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The new Justice Against Sponsors of Terrorism Act will now go to the Republican-controlled House of Representatives. Reuters

The US Senate has approved a new bill that will allow families of those killed in the 9/11 terror attacks to sue Saudi Arabia, defying opposition from the White House and warnings from the royal Kingdom. The bill, named the Justice Against Sponsors of Terrorism Act (JASTA), now moves to the House of Representatives, where a Republican-controlled house is expected to pass the bill.

Saudi Arabia had reportedly warned that the move could cause friction between the two countries with threats that it would withdraw US investments.

US President Barack Obama is said to be planning to veto the bill with his White House press secretary Josh Earnest saying that there could be "unintended consequences", such as making the US more vulnerable in international court systems to litigation for supporting terrorism.

The bill is sponsored by Democrat Senator Chuck Schumer of New York and Republican Senator John Cornyn of Texas, and the Democratic senator is said to be "confident" Obama would be overruled.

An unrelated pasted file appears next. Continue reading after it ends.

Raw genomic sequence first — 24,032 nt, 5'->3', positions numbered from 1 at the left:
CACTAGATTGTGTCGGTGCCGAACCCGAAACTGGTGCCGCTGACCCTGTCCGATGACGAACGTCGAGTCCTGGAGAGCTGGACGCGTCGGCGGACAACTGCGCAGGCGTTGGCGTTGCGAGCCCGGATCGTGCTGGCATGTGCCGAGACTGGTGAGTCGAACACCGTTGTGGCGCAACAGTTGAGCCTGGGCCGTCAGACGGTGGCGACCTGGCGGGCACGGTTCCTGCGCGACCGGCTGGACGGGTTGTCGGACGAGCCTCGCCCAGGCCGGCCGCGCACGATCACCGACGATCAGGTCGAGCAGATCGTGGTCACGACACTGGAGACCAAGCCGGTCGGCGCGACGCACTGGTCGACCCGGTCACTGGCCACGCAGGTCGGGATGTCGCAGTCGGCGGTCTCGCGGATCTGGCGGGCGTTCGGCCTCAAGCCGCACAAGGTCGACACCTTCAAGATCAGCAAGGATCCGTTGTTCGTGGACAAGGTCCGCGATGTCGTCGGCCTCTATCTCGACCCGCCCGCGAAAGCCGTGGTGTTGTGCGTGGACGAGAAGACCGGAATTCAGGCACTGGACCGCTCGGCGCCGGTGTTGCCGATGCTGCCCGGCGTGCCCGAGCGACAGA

If the bill is passed it would allow families of the 2,996 victims who were killed in the attack to sue any member of the Saudi government who is believed to have played a role in any element of the attack.

Riyadh denies any involvement in the 2001 attack on the World Trade Centre and the Pentagon, which was executed using hijacked passenger planes. Of the 19 attackers, 15 were of Saudi origin.

The World Trade Center construction zone is seen on September 10, 2010.
The World Trade Center construction zone is seen on September 10, 2010. . The 9/11 Memorial, which opened on September 11, 2011, includes two pools, each nearly one acre in size, are set within the footprints of the Twin towers which were destroyed in terrorist attacks nine years earlier. IBTimes

The Obama administration is still considering whether it will declassify a part of a 2002 congressional investigation of the 9/11 attacks that cited evidence that Saudi government officials - plus other Saudis living in the US - may have played a role in the attack. In 2004, a 9/11 Commission Report found "no evidence that the Saudi government as an institution or senior Saudi officials individually funded the organisation".

According to the BBC, Senator Schumer said: "Today the senate has spoken loudly and unanimously that the families of the victims of terror attacks should be able to hold the perpetrators even if it's a country a nation accountable. It will serve as a deterrent and warning to any other nation who assists in terror attacks against American."

In April, 2016, the New York Times reported that Riyadh had threatened to sell up to $750bn (£518bn) worth of American assets should the bill pass. The Saudis later denied the threat but did say that foreign investors in the US would "shrink".

"We said that a law like this is going to cause investor confidence to shrink," Foreign Minister Ahmed Al-Jubeir said. "Not just for Saudi Arabia, but for everybody".